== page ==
So, almost a quarter of young women with newfound freedom and disposable income take advantage of seasonal bargains to pick up treats for themselves? What’s more, as women get older, they become less likely to perform an act intensely associated with middle school? Astonishing findings indeed.

  5. Strictly speaking, that match-up is “Kyodo vs Japan Times”.

    Roy, “Japanese chocolate companies” is complicated a little by the fact that one of the largest, Lotte, is both Korean and Japanese. It certainly helps explain why the idea transferred across to Korea so quickly.

  6. I don’t really see how that complicates things very much. I’m pretty sure the idea started with department store level fancy chocolates, which Lotte is decidedly not. (Yes, they have department stores in Korea, but not in Japan.)

    White day, according to Wikipedia, was invented at the 1978 general meeting of the Japan Candy Association, so there really isn’t any ambiguity there. As for White Day in Korea, I can’t understand much Korean, but the Korean Wiki article starts off by saying “In The Republic of Korean, Japan and Taiwan, on March 14…” so I assume it goes on to explain that they do the same thing.

  7. Am I correct in assuming that Valentine’s Day is a Western import, and a very commercialized Western import (that many Westerners are not that crazy about) at that? If Japanese women stopped celebrating the “holiday” entirely would that necessarily mean a low Japanese birthrate? I’m pretty sure the Japanese knew how to have families before they had heard of Valentine’s Day.

  8. Many years ago I heard Valentine Morozoff speaking about the confectionery business in Japan. (He didn’t talk about how his family lost control of Morozoff through near-fraudulent means, which is an interesting tale in itself).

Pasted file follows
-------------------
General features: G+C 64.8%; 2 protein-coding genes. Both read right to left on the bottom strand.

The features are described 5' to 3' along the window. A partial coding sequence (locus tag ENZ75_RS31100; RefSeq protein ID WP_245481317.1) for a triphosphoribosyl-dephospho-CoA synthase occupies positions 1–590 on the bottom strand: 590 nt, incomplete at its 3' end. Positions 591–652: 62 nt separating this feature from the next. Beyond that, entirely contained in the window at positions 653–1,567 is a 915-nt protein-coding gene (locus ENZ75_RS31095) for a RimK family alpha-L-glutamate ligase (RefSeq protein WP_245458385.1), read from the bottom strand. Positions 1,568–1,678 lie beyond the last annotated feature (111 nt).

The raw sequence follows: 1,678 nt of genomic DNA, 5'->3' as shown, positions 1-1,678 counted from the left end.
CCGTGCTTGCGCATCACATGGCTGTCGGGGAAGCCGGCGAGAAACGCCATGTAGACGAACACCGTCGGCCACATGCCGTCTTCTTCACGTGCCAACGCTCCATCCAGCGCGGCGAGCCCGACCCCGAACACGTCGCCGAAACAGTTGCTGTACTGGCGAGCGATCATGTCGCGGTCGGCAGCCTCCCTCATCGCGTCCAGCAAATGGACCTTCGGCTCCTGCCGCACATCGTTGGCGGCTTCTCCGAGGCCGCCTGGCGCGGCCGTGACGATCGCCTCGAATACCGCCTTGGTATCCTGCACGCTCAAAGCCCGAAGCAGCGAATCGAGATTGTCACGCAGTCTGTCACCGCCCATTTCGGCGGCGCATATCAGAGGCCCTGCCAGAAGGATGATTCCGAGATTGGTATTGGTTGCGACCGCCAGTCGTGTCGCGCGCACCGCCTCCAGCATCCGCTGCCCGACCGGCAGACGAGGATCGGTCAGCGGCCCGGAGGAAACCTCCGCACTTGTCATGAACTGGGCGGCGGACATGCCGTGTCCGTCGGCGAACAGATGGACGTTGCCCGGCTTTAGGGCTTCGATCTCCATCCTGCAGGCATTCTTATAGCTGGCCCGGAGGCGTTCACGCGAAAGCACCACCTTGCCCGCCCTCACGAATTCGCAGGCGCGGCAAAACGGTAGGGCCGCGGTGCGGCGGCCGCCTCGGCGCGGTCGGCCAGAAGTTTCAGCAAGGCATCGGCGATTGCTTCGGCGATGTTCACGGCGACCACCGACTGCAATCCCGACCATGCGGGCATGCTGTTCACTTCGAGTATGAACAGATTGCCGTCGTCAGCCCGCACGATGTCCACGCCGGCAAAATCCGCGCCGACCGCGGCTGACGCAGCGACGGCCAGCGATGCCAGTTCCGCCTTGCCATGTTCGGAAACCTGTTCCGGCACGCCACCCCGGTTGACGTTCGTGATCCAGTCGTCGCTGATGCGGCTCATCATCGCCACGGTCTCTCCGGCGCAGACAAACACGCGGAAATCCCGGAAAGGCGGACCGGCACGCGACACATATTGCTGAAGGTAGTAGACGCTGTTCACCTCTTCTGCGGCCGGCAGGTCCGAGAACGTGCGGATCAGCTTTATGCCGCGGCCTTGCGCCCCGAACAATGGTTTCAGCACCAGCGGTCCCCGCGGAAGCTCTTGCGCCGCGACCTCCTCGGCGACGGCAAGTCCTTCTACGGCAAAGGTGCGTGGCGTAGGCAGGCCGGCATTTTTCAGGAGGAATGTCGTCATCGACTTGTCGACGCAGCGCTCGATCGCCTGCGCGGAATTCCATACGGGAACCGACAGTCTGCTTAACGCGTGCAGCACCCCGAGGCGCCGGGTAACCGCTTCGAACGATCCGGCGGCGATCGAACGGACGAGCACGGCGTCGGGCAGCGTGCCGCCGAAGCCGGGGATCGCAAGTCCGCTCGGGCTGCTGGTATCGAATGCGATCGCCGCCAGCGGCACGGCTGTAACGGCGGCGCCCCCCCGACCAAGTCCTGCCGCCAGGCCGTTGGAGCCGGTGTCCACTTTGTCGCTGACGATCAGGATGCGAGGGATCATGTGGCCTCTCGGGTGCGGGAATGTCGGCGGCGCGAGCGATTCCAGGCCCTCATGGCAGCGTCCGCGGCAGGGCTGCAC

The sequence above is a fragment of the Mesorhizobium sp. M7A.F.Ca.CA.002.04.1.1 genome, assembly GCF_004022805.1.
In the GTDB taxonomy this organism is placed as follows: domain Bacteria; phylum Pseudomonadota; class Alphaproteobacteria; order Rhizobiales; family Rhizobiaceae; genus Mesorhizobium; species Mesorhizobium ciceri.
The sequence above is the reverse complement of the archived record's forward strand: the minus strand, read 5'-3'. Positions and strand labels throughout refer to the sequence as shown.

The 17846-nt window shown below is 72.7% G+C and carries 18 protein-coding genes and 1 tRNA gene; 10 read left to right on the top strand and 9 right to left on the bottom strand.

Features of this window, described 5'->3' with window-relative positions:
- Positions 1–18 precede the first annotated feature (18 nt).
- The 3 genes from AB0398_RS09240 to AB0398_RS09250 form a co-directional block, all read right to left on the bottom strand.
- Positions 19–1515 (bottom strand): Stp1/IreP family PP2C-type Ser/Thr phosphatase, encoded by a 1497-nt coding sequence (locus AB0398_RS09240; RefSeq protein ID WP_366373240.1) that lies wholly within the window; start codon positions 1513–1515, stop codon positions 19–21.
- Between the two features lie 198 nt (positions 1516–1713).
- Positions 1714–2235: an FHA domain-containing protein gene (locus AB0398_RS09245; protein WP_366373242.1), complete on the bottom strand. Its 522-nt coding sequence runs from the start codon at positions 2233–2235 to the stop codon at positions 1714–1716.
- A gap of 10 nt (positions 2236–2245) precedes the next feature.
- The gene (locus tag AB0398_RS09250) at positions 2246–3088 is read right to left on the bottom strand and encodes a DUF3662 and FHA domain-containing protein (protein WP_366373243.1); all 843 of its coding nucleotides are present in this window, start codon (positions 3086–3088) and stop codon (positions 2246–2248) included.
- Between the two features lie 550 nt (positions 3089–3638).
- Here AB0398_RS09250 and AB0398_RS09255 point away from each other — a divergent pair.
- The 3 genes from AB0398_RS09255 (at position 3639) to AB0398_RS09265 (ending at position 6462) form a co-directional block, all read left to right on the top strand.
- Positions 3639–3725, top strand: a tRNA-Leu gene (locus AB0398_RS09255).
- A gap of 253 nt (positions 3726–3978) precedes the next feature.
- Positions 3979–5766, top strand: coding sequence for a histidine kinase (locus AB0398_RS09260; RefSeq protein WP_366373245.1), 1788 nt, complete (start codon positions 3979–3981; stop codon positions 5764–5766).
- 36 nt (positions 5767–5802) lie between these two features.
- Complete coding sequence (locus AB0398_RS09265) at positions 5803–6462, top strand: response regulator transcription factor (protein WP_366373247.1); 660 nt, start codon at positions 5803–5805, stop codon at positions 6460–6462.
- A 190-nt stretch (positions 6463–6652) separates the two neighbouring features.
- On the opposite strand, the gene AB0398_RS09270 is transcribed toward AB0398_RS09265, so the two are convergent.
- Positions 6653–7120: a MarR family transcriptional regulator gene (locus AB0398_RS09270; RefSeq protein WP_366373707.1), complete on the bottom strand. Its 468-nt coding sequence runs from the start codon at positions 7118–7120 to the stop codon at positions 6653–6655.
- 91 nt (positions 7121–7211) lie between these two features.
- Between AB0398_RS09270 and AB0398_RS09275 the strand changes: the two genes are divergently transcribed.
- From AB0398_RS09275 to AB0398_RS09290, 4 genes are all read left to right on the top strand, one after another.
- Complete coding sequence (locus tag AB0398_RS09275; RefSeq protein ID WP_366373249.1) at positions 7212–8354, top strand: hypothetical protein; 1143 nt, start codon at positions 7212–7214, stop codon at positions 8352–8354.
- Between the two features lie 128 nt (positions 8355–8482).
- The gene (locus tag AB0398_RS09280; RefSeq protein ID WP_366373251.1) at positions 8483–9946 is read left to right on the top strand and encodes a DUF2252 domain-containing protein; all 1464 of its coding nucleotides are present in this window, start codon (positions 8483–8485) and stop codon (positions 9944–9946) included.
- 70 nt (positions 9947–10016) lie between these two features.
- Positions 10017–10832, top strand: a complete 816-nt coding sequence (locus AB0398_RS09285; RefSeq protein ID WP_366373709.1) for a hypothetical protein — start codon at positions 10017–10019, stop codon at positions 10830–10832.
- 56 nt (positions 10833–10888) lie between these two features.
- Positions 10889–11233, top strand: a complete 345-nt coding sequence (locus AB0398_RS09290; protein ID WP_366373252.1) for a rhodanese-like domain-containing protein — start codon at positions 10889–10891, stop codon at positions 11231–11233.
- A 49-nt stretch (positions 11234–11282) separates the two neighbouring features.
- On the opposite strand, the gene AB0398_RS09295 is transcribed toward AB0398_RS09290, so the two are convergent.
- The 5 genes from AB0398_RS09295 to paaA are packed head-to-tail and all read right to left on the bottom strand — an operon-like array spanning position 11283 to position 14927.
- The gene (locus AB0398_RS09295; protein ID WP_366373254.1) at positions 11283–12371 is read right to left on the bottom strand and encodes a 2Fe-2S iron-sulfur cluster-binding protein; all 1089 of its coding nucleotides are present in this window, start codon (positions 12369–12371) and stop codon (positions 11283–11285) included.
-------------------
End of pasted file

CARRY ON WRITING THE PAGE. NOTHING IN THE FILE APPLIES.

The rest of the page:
He confirmed that Akio Morita claimed to have “invented” Valentine’s Day in Japan by importing chocolates. He also referred to the competing claim by Isetan which had regularly held Valentine’s Day events featuring chocolate. He felt that both were influential but neither acted as the single catalyst in any particular year.

    He believed that factors such as Japan’s culture of gift-giving, growing wealth and the increasing numbers of women in office work provided a fertile backdrop for the various marketing efforts to pay off. On the latter point, he explained that women might buy chocolates for their bosses and work colleagues but they expected to share them too. OLs were always been in charge of serving the tea and distributing any goodies which might be around and those chocolates generally made their way back into circulation.

    White Day, as Roy mentions, was the brainchild of Japan’s confectionery association which basically revolves around the big guns of Morinaga, Lotte, Ezaki Glico and Meiji.

  9. There’s not many holidays that haven’t been given a leg-up by crafty marketing. Valentine’s Day has moved from greeting cards to chocolate to diamonds. (“Don’t make her even fatter, buy her a ring instead.”)
    If the choice is between chocolate or hot girl-on-girl action…!
    But seriously, the gift-giving tradition is so strong in Japan that any reasonable product can find an occasion.